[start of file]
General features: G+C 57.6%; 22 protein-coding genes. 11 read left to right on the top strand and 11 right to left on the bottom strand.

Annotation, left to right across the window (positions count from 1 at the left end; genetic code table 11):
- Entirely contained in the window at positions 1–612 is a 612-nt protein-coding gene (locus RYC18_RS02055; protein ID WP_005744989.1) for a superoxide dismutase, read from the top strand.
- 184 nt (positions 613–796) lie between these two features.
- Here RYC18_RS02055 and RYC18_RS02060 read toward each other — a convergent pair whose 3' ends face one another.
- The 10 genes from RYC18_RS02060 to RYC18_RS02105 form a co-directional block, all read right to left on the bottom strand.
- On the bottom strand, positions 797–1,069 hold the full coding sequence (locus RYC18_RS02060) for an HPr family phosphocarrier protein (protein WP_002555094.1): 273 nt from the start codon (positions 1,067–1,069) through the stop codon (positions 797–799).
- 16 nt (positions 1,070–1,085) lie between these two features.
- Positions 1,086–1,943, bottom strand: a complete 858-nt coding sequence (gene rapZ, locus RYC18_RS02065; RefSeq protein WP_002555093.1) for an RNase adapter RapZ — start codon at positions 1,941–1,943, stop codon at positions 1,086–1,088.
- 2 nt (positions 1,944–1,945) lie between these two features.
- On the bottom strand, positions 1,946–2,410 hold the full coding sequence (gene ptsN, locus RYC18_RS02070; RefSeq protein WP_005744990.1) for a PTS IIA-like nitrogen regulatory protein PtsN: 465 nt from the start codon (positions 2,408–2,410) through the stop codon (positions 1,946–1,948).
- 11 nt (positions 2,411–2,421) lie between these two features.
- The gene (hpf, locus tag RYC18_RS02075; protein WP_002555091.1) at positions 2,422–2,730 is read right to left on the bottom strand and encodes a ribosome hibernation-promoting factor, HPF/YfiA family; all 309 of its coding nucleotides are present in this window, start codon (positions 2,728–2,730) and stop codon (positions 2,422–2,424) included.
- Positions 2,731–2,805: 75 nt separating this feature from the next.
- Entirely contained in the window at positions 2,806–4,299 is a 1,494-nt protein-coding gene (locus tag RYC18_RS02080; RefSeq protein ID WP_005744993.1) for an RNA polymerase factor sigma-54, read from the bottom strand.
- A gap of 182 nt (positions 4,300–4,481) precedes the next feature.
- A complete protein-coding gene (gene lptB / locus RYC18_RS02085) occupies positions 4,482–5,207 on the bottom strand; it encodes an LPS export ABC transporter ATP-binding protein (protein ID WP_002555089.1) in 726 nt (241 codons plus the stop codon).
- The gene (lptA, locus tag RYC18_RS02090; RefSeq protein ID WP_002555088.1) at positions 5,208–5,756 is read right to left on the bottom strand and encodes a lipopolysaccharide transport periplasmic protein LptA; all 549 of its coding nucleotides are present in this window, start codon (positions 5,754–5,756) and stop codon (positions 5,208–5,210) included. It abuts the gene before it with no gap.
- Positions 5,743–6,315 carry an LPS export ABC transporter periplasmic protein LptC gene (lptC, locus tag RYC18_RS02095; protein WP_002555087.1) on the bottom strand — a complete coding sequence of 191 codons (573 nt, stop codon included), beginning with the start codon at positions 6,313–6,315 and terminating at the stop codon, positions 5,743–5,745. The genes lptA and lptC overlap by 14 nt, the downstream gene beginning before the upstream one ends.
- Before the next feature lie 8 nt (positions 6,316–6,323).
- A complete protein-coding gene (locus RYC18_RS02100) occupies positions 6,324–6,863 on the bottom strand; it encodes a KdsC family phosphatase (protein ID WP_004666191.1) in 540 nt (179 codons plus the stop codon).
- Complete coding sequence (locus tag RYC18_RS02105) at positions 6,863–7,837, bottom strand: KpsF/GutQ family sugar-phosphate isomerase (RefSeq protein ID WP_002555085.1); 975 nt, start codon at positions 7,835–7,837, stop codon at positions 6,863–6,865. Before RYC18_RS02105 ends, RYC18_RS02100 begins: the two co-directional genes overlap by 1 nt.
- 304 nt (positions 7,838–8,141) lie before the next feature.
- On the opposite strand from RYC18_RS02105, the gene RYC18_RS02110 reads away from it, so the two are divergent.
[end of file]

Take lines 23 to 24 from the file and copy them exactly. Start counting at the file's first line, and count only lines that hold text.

- 304 nt (positions 7,838–8,141) lie before the next feature.
- On the opposite strand from RYC18_RS02105, the gene RYC18_RS02110 reads away from it, so the two are divergent.